The U.S. Supreme Court Will Offer the Final Word in a Two-Decade Battle Over a Nazi-Looted Pissarro Painting

No one denies that the artwork was stolen, but two lower courts have ruled against restitution of the painting.

Camille Pissarro, Rue Saint-Honoré, dans l'après-midi. Effet de pluie (1897). Courtesy of the Museo Thyssen-Bornemisza.

A two-decade-long legal battle over a painting by Camille Pissarro will be heard in the U.S. Supreme Court on January 18.

The work at the center of the dispute, titled Rue St Honoré, apres-midi, effet de pluie (1897), was sold by Lilly Cassirer Neubauer, a Jewish woman living in Berlin, for $360 to get visas to flee Nazi Germany. She never received the money.

The painting eventually made its way to the U.S., and in 1976, the Swiss collector Baron Hans Heinrich Thyssen-Bornemisza bought it at a New York gallery for $275,000. He sold his 775-piece art collection to the Kingdom of Spain for $338 million in 1993, which opened the Museo Nacional Thyssen-Bornemisza in his honor. The Pissarro remains on view there today, and the Thyssen-Bornemisza Collection Foundation has been steadfast its rejection of calls for restitution.

“We are pleased that the U.S. Supreme Court has agreed to review this miscarriage of justice,” the claimant’s lawyer, Stephen Zack of Boies Schiller Flexner, told the Art Newspaper, which first reported the news. “State and federal laws and policies, as well as international agreements to which the U.S. and Spain are parties, make it clear that looted artworks should be restored to their rightful owners.”

The Camille Pissarro painting hanging in the Berlin apartment of Lilly Cassirer (ca. 1930). Photo courtesy of David Cassirer.

The Camille Pissarro painting hanging in the Berlin apartment of Lilly Cassirer (ca. 1930). Photo courtesy of David Cassirer.

After the war, Cassirer Neubauer unsuccessfully looked for the painting, accepting a $13,000 settlement from the German government following a nearly decade’s long proceeding at the U.S. Court of Restitution Appeals. Cassirer Neubauer, who died in 1962, never waived her right to the painting should it be found.

Her grandson, Claude Cassirer, discovered the lost painting’s whereabouts and in 2001 began to press for its return, filing a lawsuit against the foundation in 2005. Since his death in 2010, his son David Cassirer has continued the battle.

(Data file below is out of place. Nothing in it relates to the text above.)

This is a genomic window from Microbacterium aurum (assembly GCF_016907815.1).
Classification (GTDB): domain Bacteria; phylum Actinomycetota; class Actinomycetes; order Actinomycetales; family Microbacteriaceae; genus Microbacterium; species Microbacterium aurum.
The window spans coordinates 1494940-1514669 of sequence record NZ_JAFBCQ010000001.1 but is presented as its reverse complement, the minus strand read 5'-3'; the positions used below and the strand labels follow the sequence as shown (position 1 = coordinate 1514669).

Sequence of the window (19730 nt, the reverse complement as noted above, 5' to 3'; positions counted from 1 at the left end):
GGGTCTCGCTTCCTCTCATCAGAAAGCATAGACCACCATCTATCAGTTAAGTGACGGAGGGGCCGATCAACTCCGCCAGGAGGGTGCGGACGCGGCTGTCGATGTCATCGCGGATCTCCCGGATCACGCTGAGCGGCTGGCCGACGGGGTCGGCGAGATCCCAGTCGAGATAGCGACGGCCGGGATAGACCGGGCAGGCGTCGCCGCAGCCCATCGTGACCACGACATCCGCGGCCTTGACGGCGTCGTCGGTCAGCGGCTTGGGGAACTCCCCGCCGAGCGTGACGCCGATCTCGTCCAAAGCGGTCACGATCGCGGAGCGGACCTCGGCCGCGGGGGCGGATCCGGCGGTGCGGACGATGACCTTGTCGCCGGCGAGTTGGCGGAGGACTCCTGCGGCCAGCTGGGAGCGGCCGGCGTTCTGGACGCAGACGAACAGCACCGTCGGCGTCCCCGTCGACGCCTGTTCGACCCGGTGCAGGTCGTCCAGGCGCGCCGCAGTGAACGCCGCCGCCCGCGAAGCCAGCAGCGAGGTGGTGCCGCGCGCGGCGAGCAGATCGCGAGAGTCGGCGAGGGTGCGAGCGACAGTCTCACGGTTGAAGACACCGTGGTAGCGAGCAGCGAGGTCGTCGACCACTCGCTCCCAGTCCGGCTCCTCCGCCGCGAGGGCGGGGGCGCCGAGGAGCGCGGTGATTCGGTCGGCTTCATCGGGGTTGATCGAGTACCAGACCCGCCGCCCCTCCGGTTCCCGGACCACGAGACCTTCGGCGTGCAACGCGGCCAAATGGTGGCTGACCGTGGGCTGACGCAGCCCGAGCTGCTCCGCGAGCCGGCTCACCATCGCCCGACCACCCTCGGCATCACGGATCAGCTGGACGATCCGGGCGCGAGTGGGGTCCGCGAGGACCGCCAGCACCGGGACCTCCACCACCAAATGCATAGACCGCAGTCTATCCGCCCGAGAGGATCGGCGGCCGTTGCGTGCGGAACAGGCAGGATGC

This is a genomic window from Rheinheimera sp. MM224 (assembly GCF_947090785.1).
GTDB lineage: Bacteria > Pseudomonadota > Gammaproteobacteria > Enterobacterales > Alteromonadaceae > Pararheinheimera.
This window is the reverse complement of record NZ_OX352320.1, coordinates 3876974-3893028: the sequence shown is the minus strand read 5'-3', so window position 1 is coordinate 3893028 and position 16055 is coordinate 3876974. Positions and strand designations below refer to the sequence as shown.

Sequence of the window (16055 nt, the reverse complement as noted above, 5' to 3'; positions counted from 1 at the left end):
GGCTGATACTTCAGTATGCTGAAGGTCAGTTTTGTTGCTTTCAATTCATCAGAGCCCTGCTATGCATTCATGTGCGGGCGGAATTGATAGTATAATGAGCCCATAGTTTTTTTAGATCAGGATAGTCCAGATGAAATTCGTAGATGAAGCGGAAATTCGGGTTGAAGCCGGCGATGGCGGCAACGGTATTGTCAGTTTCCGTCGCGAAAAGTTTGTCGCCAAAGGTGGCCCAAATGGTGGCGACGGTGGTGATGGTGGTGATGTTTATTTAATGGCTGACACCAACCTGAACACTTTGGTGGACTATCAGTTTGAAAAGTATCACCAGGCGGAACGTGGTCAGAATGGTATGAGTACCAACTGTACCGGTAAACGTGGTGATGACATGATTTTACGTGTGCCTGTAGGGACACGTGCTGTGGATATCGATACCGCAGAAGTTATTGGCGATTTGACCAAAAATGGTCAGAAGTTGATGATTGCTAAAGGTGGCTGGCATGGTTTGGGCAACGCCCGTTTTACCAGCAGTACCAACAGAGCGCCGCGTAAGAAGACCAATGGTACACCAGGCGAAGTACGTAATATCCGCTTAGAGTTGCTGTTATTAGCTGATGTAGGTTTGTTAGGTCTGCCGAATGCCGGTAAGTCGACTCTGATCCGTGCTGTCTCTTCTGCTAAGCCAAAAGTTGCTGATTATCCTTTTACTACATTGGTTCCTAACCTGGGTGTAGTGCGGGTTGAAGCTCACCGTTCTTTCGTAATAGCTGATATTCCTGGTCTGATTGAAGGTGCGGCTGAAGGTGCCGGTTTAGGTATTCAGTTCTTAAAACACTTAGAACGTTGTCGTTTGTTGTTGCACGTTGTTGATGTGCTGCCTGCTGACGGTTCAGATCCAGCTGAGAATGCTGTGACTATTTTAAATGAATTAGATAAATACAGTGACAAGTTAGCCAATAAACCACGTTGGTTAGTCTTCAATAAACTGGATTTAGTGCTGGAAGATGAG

The case is complicated by the fact that the foundation is an instrumentality of the Kingdom of Spain, and foreign countries normally cannot be sued under U.S. law. But Cassirer Neubauers’s forced sale of the painting falls under the 1976 Foreign Sovereign Immunities Act’s “expropriation exception,” covering property taken “in violation of international law.”

In 2015, the United States District Court for the Central District of California ruled in favor of Spain, finding that Spanish law, not U.S. law applied in the case. The judge suggested that the museum should reconsider its position “in light of Spain’s acceptance of the Washington Conference Principles,” but said the court was unable to compel it to do so. An appeals court upheld that ruling in 2020.

“The reason the painting should be returned is because the defendants know how it was obtained by the Nazis and that it is rightfully owned by the Cassirers,” Zack told Artnet News in an email. “It is clear that the defendants knew or should have known that the painting was stolen by the Nazis from the Cassirers and could not have obtained good title in that situation.”

Representatives for the Thyssen-Bornemisza Collection Foundation did not respond to a request for comment by press time.

The issue will likely come down both to jurisdiction and the particulars of property law. In Spain, if you possess someone else’s property in a public manner for six years, you acquire good title. The museum had displayed the Pissarro for nearly eight years before Cassirer called for its return.

Under California law, because the Nazis initially stole the work, a clean title can never pass to subsequent owners, even if they purchased it in good faith.

If the Supreme Court finds that California law supersedes Spanish law, the Cassirers would likely prevail in their suit. The nation’s highest court will decide the extent of foreign nations’ liabilities in U.S. courts, and whether the lower appeals court used faulty reasoning when it chose what law to apply to the claim.

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